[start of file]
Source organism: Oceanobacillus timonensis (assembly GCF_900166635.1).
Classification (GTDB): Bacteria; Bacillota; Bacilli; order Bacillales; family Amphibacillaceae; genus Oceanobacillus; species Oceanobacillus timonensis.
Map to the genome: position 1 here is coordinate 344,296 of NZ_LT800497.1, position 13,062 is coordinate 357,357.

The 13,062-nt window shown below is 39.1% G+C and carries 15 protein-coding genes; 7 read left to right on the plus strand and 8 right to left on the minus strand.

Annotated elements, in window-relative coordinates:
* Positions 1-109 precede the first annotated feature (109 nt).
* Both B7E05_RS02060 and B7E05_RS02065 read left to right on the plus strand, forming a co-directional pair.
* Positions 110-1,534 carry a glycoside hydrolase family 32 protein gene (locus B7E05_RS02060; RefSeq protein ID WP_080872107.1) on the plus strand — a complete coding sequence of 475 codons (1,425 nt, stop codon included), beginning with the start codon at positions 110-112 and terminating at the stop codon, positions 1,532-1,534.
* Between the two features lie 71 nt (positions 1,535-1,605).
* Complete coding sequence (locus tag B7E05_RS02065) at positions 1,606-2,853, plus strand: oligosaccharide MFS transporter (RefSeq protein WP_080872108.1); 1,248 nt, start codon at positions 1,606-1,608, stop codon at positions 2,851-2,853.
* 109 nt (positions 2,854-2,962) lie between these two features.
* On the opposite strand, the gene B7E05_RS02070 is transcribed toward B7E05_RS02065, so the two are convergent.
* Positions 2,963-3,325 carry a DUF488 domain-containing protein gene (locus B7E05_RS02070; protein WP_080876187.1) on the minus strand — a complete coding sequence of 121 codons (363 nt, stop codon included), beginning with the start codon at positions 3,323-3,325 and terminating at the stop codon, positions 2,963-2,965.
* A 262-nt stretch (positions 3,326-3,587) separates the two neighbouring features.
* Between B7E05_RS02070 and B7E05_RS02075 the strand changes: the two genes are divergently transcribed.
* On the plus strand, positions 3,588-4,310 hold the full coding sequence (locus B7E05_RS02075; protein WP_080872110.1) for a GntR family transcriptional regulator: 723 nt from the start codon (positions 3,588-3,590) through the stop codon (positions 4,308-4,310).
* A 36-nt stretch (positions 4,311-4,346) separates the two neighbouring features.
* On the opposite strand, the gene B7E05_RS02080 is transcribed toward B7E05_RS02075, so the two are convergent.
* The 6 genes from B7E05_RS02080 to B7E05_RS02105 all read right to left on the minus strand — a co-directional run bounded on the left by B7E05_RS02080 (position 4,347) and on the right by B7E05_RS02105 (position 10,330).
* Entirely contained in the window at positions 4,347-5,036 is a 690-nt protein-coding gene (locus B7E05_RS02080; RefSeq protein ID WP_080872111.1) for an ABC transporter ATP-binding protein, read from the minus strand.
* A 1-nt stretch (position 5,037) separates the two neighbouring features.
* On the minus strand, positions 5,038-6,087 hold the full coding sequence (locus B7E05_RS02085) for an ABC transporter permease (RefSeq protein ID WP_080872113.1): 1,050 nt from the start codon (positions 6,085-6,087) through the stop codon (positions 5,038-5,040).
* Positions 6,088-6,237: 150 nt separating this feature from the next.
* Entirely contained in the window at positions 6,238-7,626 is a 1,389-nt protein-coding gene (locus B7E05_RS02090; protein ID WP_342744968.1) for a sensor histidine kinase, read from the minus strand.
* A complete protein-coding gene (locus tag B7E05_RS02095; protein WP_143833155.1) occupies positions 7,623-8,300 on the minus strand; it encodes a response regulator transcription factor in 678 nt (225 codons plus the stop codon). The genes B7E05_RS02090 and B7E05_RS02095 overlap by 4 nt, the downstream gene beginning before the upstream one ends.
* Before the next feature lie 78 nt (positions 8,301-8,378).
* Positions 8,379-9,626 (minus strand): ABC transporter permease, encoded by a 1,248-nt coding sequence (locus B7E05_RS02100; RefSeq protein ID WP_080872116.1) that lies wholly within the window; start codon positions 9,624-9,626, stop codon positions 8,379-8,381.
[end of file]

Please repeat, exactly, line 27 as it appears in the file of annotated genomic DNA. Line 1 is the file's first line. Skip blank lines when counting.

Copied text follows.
* Positions 8,379-9,626 (minus strand): ABC transporter permease, encoded by a 1,248-nt coding sequence (locus B7E05_RS02100; RefSeq protein ID WP_080872116.1) that lies wholly within the window; start codon positions 9,624-9,626, stop codon positions 8,379-8,381.